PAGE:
Better Than Affirmative Action

By Jack Kemp; J. C. Watts Jr.

July 8, 1997 for the Washington Post

In San Diego, the president spoke to the serious need for racial reconciliation and for embracing our commonalities across racial lines. But when he turned to “affirmative action,” he offered no improvement over the current system of race-based quotas, set-asides and preferences. He issued the following challenge: “I ask you to come up with an alternative. I would embrace it if I could find a better way.”

Well, Mr. President, there is a better way, and we — on behalf of the party of Lincoln — take up your challenge. We do not have to accept the false dilemma between tinkering with the status quo and eliminating it, as some in our party have recommended. Neither option would remedy the undeniable inequity or allay the scarcity of opportunity that persists for far too many people of color today.

Our “better way” replaces discrimination with opportunity, poverty with jobs and despair with education. We offer more than the simplistic and absolutist version of “affirmative action.” And we offer far more than the untenable option of simply closing our eyes to the still-present barriers to African Americans and other minorities and calling America “colorblind.”

A new approach must focus not only on equality and strong enforcement of our existing civil rights laws but also on the expansion of opportunity. Instead of deliberating over fair ways to mete out educational acceptances, job openings, contract agreements and program slots, we should be looking for ways to multiply and extend them.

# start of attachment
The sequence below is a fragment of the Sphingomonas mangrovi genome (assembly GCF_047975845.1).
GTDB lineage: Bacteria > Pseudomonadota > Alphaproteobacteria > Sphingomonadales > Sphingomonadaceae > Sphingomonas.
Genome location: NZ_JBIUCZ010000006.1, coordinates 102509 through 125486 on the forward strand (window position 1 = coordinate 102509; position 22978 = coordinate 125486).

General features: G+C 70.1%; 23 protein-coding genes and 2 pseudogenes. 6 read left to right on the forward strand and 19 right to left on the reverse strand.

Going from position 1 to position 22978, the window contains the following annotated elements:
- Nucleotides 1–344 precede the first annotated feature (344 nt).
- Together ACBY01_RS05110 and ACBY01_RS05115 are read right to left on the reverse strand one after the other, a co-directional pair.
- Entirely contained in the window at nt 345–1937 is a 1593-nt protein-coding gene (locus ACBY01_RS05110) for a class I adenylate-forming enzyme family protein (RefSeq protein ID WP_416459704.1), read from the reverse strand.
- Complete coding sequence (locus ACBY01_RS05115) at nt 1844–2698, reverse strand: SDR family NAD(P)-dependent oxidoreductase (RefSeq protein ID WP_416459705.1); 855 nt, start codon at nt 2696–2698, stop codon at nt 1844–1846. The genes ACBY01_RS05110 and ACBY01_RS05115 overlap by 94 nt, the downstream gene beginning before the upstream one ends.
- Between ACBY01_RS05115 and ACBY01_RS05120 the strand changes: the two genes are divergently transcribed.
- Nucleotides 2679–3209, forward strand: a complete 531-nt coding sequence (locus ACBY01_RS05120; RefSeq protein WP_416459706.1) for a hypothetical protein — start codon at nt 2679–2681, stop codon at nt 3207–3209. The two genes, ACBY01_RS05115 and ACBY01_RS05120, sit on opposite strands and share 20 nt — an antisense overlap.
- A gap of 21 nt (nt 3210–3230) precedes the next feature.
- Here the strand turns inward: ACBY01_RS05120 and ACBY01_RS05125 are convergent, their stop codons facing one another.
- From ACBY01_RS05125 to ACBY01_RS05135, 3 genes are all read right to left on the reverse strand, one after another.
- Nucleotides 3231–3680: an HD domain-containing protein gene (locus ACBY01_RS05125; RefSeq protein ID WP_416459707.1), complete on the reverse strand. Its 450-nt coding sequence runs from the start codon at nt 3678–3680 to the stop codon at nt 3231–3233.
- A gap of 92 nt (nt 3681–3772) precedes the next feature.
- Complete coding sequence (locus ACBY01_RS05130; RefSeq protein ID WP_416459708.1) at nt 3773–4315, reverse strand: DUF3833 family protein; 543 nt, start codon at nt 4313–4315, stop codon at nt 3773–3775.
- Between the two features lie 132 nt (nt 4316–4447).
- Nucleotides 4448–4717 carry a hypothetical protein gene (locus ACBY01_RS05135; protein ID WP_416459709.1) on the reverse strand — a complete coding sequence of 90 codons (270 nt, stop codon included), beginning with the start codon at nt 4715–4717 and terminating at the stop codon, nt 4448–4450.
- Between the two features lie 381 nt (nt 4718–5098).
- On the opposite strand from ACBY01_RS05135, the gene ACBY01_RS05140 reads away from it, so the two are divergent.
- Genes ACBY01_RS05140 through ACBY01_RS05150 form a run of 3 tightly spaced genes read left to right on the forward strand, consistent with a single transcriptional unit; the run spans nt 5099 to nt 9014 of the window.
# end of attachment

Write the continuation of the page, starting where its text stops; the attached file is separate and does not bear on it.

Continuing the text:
In America, the primary engine that drives this kind of expansion is access to capital. By capital, we mean more than cash or credit — we mean education, ownership, and employment: assets that men and women of every ethnic background, race and socioeconomic condition can employ to fulfill their God-given potential.

The “better way” that we offer can be summed up in five policy prescriptions to broaden access to capital in every home and neighborhood in America, particularly those that need it most desperately:

(1) Establish renewal communities and enterprise zones to draw business and jobs into distressed urban areas;

(2) Open up the educational system to the influence of parental and community choice;

(3) Reverse federal and state welfare provisions to reward rather than punish recipients for working, saving and investing toward an independent future;

(4) Implement privatization of public housing and other efforts to bring home ownership and property ownership into low-income neighborhoods; and

(5) Embrace strategies that will get our national economy growing at a pace that can accommodate the talent of all Americans.

Noted sociologist William Julius Wilson has said that the lack of employment in our inner cities is the single greatest crisis facing America today. The “better way” of expanding opportunity means opening more entryways into the job market. Excessive government regulation and stifling layers of taxation, among other factors, have driven businesses, and jobs with them, out of most of our inner cities.